I know right?  I’m dark but yeah, like most black families we run the rainbow and it’s funny that anyone lighter than a certain shade becomes “white” or “mixed” to some people even when their faces and hair don’t look remotely European.  And it bugs me to no end when people say that their black experience is less black, since  unless that isn’t really true and certainly wasn’t true when their were laws about black things and white things.  
      I have a good friend who is the color of the guy in the commercial, and despite having long dreds (and afro-textured hair the otherwise), she gets the what are you treatment too.
      The guy in this commercial has a clear fro, so I don’t know who is confusing him for white either.  
      But I’ve noticed how people will dismiss facial similarities between two black people just because they are different colors, and I don’t get that either.  So if you and your light-skinned sister or brother otherwise look like twins, some people refuse or are unable to see it.  

    • Edc

      It isn’t right to dismiss black people of different shades but it’s a fact that lighter skinned black people or those with caucasian features are more palatable to white people and considered less threatening to the white hegemony.

      • Anonymous

        I don’t think the part about features is true b/c for whatever reason, people always act like light-skinned black people naturally and automatically have “white” features and straight hair, but when a dark skinned person has those traits, they are never acknowledged or seen as more “palatable” by anyone, and the hair is assumed to be fake.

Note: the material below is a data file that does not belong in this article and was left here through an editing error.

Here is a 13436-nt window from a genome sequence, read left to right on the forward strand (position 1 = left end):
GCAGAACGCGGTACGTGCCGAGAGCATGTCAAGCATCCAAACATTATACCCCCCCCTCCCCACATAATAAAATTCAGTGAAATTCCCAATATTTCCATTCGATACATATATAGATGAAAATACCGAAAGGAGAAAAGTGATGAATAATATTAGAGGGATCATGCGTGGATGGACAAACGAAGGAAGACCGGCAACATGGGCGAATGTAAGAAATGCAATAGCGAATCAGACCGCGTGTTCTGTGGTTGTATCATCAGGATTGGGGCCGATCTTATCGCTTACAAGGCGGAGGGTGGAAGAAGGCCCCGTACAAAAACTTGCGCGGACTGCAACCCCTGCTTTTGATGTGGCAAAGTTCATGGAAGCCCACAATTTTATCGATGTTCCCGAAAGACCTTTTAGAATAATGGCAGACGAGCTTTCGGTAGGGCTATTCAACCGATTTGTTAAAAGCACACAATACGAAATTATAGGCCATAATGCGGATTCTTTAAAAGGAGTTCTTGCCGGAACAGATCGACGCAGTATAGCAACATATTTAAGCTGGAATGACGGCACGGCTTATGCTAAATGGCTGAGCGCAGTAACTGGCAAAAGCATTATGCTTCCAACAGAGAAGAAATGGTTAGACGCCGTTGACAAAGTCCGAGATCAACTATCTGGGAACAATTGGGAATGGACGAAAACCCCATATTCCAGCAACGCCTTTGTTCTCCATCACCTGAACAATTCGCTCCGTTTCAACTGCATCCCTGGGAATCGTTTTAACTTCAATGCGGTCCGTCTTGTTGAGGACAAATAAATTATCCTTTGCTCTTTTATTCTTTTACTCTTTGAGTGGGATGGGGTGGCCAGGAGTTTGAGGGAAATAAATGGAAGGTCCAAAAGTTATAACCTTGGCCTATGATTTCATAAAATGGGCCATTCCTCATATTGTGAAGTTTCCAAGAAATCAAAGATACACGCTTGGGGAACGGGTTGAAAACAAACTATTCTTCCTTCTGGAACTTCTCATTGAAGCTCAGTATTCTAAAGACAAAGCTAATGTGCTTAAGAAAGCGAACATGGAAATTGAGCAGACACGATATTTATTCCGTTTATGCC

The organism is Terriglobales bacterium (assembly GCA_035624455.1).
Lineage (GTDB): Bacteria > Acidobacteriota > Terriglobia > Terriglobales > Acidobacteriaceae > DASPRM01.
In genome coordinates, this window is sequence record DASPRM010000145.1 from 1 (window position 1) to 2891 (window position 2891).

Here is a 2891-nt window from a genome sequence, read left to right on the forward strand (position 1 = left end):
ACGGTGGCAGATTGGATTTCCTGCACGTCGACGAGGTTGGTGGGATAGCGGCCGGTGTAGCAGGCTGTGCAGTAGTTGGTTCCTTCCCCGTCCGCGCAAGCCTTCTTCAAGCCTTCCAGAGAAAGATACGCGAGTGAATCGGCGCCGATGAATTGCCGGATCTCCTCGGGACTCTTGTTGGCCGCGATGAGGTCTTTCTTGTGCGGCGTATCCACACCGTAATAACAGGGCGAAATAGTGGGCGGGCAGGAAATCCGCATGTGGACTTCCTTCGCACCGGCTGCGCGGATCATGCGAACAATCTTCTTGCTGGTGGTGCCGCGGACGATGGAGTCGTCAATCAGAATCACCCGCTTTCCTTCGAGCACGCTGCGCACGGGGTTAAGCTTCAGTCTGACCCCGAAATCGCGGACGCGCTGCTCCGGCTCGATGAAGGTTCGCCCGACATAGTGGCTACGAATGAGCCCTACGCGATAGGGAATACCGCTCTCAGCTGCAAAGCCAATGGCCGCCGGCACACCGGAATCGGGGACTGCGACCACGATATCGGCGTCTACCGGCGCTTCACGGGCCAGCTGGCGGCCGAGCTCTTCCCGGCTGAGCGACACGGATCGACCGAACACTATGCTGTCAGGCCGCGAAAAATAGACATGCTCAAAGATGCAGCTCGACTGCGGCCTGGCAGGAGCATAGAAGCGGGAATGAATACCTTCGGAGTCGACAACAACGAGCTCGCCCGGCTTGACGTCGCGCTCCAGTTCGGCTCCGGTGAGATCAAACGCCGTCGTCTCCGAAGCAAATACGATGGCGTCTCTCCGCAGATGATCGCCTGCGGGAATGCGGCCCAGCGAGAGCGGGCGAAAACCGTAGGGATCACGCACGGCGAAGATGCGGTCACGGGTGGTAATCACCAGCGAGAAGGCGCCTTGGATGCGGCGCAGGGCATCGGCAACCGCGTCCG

So a wide-nosed lighted skinned person is called “white-looking” and a fine featured dark skinned person is never called that.  I’m dark, and I always laugh when a light-skinned person whose nose is twice as wide as mine is called “white-looking”, but it happens all of the time.  And it’s not as if there aren’t any naturally “small-featured” people in Africa who has no European ancestry.  

        I do think that white people and really a lot of non-blacks in general will code lighter skin as less black, even when the hair and face do not look remotely “white.”  But when in counts, trust me that they know the difference.    When Vanessa Williams was crowned Miss America in the early 80’s, she got racist hate mail and death threats and they feared for her life.   Her light skin is still not white to anyone with eyes.  She’s another one whose pre-plastic surgery features(her original nose was very cute) and natural hair are not remotely “European.”  And when her parents moved into Westchester County, the white neighbors tried to pool money to buy the house away before they could get it.   

      • Anonymous

        I also think that this whole idea that they have it easier really comes either from the idea that they got to be house slaves and then PERHAPS more recently.  But between abolition and now, there was no “light-skinned” black people bathroom, section of the bus, or permission to move into white neighborhoods. So we have the whole Reconstruction and Jim Crow era when anyone coded as black got treated equally crappy.  
        The main exceptions are people who pass, because they have completely abandoned their black identities, but the “privilege” that people who are “made” for black doesn’t seem to add up to much.   

  • sarah

    “The story of ordinary people achieving their goals by tapping small
    donations and economizing is just as threatening to banks as Asian
    space-flight is to many white Americans.”  Wow, I can totally see the commercial this way now!  Never thought of the commercial in this way before…very interesting!